The pink, sparkly cover – a confession

A story for a compilation for girls.  No magic, no princesses. This was one of my first paid commissions and my type of story.

I sent in proposals for two stories.  One was about two young sisters who made their arthritic grandmother a robotic arm out of an extendable mop handle.  The the was a short, sweet tale about a girl who is inspired by the shape and tones of a bees wing to enter the school carnival costume.  See?  No magic.  No princesses.

The proposals were duly submitted and accepted.  I wrote the stories and eventually received a big envelope with a copy of the book. My daughter and I, eagerly tipped it out on to the sofa and instantly flailed around searching for our sunglasses.

Treasuries: Stories for Girls

This picture does not do justice to the pinkness, the glitter and – well – the pinkness.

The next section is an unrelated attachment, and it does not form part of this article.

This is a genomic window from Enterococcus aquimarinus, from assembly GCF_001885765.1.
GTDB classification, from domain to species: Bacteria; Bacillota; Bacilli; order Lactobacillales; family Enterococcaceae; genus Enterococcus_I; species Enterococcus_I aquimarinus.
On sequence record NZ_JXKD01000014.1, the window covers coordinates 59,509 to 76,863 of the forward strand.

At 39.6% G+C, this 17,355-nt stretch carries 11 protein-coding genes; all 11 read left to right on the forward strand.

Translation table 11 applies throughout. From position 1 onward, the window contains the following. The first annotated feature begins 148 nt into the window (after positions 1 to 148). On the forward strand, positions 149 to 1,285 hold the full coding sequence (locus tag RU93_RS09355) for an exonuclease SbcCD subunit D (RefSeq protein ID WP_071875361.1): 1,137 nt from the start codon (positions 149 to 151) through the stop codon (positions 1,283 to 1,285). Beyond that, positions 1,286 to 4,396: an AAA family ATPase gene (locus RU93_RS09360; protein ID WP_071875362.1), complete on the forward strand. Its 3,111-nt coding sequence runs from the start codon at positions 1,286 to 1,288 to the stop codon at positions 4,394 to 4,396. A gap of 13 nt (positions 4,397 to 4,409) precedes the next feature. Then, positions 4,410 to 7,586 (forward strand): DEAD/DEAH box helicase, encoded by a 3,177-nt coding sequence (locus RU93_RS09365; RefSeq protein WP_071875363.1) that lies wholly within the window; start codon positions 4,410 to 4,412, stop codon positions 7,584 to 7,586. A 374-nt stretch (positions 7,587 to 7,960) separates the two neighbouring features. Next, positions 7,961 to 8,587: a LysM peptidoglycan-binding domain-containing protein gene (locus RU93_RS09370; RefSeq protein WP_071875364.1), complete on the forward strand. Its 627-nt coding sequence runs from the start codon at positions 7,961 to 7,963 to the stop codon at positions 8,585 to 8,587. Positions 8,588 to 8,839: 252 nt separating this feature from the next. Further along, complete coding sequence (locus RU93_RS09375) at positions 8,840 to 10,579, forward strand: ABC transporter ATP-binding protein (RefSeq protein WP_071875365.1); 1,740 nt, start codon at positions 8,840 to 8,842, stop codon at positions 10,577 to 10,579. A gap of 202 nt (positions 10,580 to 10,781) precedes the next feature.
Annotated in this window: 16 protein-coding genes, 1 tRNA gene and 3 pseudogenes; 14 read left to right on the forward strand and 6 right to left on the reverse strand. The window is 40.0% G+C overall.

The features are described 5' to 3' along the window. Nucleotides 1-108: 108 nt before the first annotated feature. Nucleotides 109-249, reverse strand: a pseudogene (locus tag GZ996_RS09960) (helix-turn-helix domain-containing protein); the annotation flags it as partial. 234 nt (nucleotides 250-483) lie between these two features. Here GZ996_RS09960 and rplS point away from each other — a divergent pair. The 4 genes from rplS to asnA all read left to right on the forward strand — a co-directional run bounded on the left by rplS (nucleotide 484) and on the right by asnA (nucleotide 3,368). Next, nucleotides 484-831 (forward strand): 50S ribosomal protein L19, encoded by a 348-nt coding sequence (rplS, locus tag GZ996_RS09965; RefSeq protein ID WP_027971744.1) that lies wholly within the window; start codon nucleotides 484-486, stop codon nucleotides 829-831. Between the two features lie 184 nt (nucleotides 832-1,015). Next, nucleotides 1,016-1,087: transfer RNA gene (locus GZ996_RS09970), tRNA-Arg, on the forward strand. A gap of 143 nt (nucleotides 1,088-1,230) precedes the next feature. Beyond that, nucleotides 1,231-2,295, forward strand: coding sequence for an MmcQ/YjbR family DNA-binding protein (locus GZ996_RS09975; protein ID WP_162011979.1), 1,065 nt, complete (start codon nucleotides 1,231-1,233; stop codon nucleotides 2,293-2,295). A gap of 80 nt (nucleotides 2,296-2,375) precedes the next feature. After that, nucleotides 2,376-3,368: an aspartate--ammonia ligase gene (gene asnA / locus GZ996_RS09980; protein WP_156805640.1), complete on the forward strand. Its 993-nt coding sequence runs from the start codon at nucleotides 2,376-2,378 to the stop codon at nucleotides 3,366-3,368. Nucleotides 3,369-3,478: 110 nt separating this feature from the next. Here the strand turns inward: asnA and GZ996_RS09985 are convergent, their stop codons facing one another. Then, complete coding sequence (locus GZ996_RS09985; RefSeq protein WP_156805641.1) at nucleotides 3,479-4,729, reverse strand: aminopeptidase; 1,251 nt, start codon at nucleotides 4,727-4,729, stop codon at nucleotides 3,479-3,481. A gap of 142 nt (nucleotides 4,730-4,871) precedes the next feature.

My daughter, who has nothing to do with ballet, or horses (after being bitten by one) gave me a ‘sell out’ look and disappeared upstairs.   It was a good lesson in a) how to write short stories for publication in children’s anthologies, b) gender-specific marketing and c) how parents start to disappoint there children so, so soon.

 

From Lambeth Archives: Stories for one parent families

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I love archives.  I’ve recently been rummaging around archives in Hackney to write an updated history of Hoxton Hall.  In such a short time, my head was buzzing with the stories of Hoxton folk from the past.  Counterfeiters, asylum managers, workhouse attendants, fences and costermongers… a Sunday evening BBC series waiting to happen. This leaflet from Lambeth Archives also feels like a historical document, albeit much more recent.   There is the language; one parent families, single parent families, lone parent families – the adjective shifts.  I also smile, a little sadly, because Lambeth has also been portrayed as the ‘loony left’, a gift for any subeditor who fancied a little light alliteration.   I could imagine a leaflet like this being held up as the epitome of political correctness. But the thought that someone, somewhere wanted children to feel a connection to a book, to see a world that reflected their own, makes me feel rather warm.  I really like people who are willing to do that.  Seriously.  I really do.